• A criminologist will spend a lot of time reading studies, poring over police reports, and reading historical cases, court documents, and academic essays and publications about criminal theory. Criminologists spend each day trying to prove theory or establish new theory about criminal trends and behaviors. They will meet with government officials, other criminologists, and business executives to share their knowledge. This job will not entail much travel, but there are opportunities to meet all sorts of people, including hardened criminals and powerful politicians.

  Workplaces, Employers and Industries  
  • Where criminologists work depends on the type of work they are involved in. They most often work in private and public offices, libraries and police stations, as well as government departments, prisons, courts, universities and community colleges. Their work may take them to crime scenes and forensic labs. They work alone, or in small teams. They usually work regular workweeks. However, on difficult or urgent cases they may find themselves working longer hours. Criminologists may double as police officers or psychologists.

  Long Term Career Potential  
Where a criminologist can advance to depends on their level of training and experience. There is always teaching at colleges, researching with universities and government agencies, and becoming an administrator with the justice system. Those with computer experience will have more opportunities for research positions. Criminologists can also become police officers, lawyers, psychologists and writers.

  Educational Paths  
There are many paths an individual could take to become a criminologist. The easiest path, that covers all the bases, is to complete a bachelor's degree in sociology, psychology or criminology. Then they can join the police force and work as a criminologist in the thick of crime solving. They can go on to law school, and become a criminal lawyer. Or they may also find work with a correctional institution. However, if individuals would like to go on to work in universities or as a senior researcher, they will need to complete at least a master's degree, and potentially their PhD, in criminology. Some people choose to do their postgraduate degrees in psychology, in order to work as criminal psychologists.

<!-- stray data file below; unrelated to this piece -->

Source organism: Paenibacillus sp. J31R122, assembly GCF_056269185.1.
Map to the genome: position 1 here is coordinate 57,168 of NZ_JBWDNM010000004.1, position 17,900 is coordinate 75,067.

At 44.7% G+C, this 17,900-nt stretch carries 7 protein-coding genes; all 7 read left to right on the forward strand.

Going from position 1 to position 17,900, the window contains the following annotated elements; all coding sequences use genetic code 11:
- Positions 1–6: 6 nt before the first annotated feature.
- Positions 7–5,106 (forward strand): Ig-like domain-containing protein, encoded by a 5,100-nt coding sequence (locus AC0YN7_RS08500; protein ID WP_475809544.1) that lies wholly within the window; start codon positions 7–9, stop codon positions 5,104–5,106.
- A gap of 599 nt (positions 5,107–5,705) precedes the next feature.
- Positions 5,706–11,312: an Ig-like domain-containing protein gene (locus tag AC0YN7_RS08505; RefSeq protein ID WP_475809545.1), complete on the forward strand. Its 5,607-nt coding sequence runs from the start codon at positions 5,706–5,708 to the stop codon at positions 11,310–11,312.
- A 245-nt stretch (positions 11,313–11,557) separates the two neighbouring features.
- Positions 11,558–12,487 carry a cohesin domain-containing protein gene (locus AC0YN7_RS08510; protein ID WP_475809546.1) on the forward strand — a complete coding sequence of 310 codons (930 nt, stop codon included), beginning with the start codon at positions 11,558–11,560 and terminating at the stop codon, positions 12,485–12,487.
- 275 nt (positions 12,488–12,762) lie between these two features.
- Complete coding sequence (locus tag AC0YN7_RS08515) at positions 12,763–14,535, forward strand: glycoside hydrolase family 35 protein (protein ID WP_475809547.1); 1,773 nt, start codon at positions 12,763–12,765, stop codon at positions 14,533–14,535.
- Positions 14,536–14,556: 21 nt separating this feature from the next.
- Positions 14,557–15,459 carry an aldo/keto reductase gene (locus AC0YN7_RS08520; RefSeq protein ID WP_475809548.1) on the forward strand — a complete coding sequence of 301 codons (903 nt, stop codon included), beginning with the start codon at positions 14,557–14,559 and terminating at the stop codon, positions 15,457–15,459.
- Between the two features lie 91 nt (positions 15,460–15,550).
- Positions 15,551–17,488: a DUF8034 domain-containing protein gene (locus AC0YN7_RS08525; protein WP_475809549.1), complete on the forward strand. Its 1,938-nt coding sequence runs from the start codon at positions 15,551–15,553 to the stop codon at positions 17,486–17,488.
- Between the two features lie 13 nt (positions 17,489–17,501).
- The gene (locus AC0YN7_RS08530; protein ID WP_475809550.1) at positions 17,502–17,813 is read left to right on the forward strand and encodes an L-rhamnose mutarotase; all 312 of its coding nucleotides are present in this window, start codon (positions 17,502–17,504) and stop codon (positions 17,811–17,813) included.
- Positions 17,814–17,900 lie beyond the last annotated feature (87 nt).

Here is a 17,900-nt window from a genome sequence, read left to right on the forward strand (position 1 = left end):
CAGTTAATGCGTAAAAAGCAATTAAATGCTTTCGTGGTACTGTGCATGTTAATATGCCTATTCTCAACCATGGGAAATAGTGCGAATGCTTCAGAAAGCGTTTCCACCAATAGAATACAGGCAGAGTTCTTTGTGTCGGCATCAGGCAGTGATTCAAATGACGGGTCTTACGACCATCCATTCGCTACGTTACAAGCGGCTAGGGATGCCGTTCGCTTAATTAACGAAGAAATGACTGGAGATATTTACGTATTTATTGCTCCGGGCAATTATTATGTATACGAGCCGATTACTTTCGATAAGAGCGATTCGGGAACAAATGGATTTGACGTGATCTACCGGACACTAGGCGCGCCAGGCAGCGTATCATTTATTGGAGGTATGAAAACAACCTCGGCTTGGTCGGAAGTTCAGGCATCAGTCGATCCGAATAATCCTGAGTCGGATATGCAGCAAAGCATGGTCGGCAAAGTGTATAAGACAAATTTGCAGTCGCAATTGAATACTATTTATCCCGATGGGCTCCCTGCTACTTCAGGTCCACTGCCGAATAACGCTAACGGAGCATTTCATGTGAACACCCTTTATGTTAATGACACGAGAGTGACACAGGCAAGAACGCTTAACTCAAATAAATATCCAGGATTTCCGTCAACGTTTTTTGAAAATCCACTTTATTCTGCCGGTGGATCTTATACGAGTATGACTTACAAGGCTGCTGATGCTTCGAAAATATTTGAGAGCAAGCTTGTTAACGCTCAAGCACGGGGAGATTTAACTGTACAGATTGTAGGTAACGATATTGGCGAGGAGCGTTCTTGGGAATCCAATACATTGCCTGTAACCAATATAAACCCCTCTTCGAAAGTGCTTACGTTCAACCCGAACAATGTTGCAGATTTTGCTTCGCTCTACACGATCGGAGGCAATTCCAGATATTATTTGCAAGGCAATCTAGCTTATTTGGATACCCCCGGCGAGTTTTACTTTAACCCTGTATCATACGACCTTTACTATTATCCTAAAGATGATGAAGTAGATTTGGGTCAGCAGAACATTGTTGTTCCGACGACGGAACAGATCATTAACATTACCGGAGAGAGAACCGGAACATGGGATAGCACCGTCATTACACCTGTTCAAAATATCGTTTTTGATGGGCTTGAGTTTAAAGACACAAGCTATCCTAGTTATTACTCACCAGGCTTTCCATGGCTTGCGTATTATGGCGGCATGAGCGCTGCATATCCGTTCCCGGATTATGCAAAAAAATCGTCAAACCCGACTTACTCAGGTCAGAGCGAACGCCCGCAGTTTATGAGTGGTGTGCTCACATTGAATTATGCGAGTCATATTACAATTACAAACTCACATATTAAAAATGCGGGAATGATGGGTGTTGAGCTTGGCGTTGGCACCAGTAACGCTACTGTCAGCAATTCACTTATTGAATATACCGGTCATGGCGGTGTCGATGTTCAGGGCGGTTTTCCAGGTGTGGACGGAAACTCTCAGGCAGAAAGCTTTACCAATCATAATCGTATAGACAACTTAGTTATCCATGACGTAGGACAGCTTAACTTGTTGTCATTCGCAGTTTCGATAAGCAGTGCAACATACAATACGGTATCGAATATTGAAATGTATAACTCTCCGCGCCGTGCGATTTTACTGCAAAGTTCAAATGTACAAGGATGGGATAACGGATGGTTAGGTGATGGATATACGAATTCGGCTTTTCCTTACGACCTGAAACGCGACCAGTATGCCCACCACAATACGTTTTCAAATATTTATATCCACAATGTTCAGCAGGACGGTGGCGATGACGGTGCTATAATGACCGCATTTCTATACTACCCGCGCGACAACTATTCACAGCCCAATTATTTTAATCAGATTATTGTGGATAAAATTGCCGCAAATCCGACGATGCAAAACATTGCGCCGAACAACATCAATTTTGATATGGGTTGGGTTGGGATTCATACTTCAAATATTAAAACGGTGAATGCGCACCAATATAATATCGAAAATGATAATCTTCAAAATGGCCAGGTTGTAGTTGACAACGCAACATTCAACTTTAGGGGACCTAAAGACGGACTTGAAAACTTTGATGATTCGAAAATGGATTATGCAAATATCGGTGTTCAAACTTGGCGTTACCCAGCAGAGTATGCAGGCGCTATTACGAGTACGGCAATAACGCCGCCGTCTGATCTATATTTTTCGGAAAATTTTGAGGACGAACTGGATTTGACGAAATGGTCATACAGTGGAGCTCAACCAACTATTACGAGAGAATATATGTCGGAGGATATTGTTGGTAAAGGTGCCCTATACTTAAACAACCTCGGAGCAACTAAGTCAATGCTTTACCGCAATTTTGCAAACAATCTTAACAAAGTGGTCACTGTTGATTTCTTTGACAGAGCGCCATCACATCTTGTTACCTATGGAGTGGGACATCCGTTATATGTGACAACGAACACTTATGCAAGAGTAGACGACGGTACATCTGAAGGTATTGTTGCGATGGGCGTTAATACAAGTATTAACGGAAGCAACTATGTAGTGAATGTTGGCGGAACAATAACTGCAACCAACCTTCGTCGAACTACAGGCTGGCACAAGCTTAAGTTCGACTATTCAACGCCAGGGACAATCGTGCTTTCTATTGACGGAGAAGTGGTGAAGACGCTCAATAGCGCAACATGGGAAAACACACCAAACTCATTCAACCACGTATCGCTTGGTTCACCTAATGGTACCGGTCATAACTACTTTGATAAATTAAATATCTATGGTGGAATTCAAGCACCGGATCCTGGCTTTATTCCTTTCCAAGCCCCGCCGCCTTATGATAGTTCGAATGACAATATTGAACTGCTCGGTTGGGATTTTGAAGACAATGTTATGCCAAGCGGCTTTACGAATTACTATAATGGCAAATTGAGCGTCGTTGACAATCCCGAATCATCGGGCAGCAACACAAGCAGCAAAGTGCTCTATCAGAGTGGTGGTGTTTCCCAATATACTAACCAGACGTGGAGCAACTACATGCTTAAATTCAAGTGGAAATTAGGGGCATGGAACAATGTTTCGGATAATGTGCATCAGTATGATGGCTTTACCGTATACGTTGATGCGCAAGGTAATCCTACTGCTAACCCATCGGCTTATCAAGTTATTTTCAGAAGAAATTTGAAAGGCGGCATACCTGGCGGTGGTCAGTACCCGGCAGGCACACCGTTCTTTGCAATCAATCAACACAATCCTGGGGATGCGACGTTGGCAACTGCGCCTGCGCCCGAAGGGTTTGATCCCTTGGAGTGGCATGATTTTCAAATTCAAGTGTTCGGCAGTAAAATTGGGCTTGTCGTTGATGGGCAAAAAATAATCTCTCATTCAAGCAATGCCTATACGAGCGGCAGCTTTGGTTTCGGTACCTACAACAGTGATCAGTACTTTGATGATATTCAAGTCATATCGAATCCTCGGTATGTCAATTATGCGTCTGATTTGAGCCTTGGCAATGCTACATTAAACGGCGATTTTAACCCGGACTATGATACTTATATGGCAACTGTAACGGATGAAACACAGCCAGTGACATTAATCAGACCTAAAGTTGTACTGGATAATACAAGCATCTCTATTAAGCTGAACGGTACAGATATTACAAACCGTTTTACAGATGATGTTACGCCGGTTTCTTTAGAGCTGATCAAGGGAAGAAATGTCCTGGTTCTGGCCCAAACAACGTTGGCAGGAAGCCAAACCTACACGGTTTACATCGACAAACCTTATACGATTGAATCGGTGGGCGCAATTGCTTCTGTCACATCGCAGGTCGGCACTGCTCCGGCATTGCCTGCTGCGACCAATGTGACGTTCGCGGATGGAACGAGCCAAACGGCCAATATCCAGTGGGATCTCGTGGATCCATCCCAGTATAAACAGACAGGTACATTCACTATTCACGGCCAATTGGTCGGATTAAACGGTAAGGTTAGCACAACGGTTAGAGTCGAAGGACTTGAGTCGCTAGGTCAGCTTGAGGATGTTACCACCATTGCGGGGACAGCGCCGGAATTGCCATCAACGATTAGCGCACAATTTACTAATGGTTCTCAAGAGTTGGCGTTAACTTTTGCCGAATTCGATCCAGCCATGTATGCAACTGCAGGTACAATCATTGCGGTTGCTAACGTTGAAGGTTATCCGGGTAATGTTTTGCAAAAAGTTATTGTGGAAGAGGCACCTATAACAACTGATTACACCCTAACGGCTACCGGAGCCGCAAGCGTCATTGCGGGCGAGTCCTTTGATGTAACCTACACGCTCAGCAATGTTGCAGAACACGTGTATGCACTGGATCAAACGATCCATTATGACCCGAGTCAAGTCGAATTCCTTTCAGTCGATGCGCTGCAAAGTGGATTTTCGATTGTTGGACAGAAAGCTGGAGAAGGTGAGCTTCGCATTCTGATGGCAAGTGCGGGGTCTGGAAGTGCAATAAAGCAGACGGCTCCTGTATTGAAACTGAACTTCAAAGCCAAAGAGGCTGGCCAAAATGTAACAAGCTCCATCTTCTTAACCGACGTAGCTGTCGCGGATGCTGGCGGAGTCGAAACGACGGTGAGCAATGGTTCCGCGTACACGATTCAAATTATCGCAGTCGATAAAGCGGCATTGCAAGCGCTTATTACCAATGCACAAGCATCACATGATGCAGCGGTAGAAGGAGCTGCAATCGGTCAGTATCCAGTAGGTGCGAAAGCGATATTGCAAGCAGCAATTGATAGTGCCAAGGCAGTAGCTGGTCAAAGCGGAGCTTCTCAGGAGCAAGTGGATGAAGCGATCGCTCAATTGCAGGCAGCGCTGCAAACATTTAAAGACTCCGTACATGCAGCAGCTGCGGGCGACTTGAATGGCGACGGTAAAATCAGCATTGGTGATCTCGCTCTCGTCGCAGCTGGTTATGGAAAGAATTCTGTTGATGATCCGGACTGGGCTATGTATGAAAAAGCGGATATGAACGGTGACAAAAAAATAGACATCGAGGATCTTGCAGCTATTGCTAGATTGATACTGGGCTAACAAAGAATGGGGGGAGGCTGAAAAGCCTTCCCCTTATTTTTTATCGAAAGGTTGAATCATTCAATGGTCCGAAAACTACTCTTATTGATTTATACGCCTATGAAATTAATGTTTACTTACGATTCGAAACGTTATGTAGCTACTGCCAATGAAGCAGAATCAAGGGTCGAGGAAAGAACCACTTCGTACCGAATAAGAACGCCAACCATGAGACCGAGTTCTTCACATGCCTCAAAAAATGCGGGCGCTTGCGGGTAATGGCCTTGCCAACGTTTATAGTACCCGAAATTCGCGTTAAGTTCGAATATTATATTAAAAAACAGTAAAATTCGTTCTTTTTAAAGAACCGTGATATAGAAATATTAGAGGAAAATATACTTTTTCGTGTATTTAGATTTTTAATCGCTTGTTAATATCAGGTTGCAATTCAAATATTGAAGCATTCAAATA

Bureau of Labor Statistics, U.S. Department of Labor, Occupational Outlook Handbook, 2014-15 Edition,
Bureau of Labor Statistics, U.S. Department of Labor, Occupational Employment Statistics, 2002,

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Liberty University
Liberty University provides a worldclass education from a christ-centered worldview
Programs Offered:
  • Master of Science in Criminal Justice – Forensic Psychology
  • Master of Science in Criminal Justice – Homeland Security
  • AA in Criminal Justice
  • And more...

The Chicago School of Professional Psychology

The Chicago School is a not-for-profit, regionally accredited institution with more than 4,285 students at campuses across the country and online. 

Programs Offered:
  • M.A. Forensic Psychology
  • Certificate in Forensic Psychology - M.A. Non-Licensure Track to Licensure Bridge Program

Grand Canyon University
Interested in enhancing your skills and knowledge in the criminal justice field? Learn more at GCU!
Programs Offered:
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Regent University
Regent University prepares students with the knowledge to excel and the faith to live with purpose.
Programs Offered:
  • Bachelor of Science in Professional Studies - Criminal Justice

Post University Online
Experience an education that helps you realize your potential in a way that fits you best. Request more information about Post University today.
Programs Offered:
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New England College

Discover the Difference a Community of Support Makes in Your Educational Journey. From Application to Graduation, the Guidance You Need to Achieve Your Goals. 100% Online.

Programs Offered:
  • BA in Criminal Justice
  • AA in Criminal Justice

UEI College

At UEI College, we want you to succeed. We’re like a family and we want you to be a part of it.

Programs Offered: